McDonald’s Starts Making Self-Service Easier for Blind Diners
Fast-food chain says all company-owned restaurants will offer screen-reader technology on its kiosks by the end of the year
McDonald’s in 2015 introduced self-service ordering kiosks, which feature a button that can be pressed to call for staff assistance. Blind customers, however, complained help did not arrive fast enough, making the service less than equitable.
McDonald’s Corp. is upgrading some of its self-service kiosks to make them more accessible to blind people.
Company-owned McDonald’s restaurants are mounting new keypads and headphone jacks onto the touch-screen kiosks it introduced in 2015 as alternatives to ordering at the counter. Blind users can connect their headphones to the system and browse the digital menu using screen-reader technology and tactile arrow buttons, adding items to their basket by pressing a central button.
McDonald’s said its existing self-service kiosks were rolled out in compliance with accessibility laws, including the Americans with Disabilities Act. The kiosks, which have enough clear floor space for wheelchair users, include a screen magnifier and a “press for assistance” button that is labeled in Braille.
But members of the National Federation of the Blind, or NFB, reported that often, no help came when they pressed the button, said the organization’s general counsel, Scott LaBarre, who is blind.
McDonald’s introduced the kiosks to let customers place orders themselves, so requiring some users to wait for help from staff wasn’t an equitable service, Mr. LaBarre said.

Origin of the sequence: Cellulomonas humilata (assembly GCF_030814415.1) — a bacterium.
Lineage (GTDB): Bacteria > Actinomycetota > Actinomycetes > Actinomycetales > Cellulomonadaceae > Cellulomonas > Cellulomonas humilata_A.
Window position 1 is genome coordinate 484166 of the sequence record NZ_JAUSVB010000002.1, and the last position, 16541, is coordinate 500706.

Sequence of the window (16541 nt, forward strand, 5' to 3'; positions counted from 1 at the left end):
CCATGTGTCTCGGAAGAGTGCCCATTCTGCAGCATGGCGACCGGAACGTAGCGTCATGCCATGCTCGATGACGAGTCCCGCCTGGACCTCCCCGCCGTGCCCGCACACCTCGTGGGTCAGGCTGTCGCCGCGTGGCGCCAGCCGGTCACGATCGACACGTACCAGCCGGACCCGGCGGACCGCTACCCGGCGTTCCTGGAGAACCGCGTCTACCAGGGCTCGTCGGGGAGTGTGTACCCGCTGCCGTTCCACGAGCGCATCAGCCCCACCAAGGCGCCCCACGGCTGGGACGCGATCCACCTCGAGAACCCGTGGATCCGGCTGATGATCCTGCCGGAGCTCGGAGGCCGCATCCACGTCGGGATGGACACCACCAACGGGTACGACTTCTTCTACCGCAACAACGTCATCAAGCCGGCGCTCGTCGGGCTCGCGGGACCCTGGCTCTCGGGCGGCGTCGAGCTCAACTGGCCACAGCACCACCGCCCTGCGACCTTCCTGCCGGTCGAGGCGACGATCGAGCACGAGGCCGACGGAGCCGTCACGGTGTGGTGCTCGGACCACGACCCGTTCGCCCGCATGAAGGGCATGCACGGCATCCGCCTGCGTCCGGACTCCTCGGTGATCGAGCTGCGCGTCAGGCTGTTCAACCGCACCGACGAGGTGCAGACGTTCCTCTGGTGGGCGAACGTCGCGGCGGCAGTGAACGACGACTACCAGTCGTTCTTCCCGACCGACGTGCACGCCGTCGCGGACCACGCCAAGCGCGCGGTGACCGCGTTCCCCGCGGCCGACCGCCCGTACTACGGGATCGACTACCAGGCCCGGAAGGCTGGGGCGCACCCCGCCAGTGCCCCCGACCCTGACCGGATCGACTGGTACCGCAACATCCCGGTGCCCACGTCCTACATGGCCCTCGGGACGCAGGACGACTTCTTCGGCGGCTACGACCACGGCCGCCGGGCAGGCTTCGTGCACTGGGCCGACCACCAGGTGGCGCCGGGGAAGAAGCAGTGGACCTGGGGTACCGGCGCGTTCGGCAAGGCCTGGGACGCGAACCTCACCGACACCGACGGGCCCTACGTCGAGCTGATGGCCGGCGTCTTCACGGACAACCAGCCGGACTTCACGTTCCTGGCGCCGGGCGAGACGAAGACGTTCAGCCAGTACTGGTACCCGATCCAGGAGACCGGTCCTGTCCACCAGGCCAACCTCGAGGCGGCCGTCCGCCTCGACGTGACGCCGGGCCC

“We really encountered the barrier of not being able to use these machines, which were making life a lot more convenient for others,” he said.
The NFB raised its concerns with McDonald’s in 2019. The organizations worked together to create and test the new system, which employs existing technology developed by TPGi, an accessibility software provider and consulting firm owned by Vispero, and Storm Interface, which develops assistive hardware and trades as Keymat Technology Ltd.
The results of the collaboration are arriving as an increasing number of lawsuits over accessibility are being filed. Between January and June of this year, just over 6,300 suits were filed in federal court alleging violations of Title III of the Americans with Disabilities Act, which prohibits discrimination on the basis of disability in public spaces and commercial facilities, according to the Chicago-based law firm Seyfarth Shaw LLP. The firm expects the number of those suits to exceed 12,000 this year, which would be the most since it began tracking them in 2013.
The NFB’s Mr. LaBarre said he has concerns about what he called “drive-by litigation, where a lot of times the parties involved aren’t involved in systemic change, or reform.”
“It is a valuable tool, the ADA, and when you need to you should use it, and you should use it as zealously and strongly as you can,” he said.
“But we don’t rush into court right away and file a lawsuit,” he added. “We really try to reach out first and say, ‘Hey, there’s a barrier, there’s a problem, and here are some ideas about a path that you can take that will resolve the issue’.”
The adjustments to McDonald’s kiosks will come slowly.
The company said all of its company-owned restaurants in the U.S. will offer the additional assistive system by the end of this year. The technology will be added to all existing kiosks in company-owned restaurants in California, and 25% of existing kiosks in other U.S. states.
But McDonald’s only operates around 5% of its roughly 14,000 U.S. restaurants, the company said. The rest are run by franchisees.
The company said it would add the new accessibility function to all new kiosks installed in any U.S. restaurant after July 1, including those sold to franchised restaurants.
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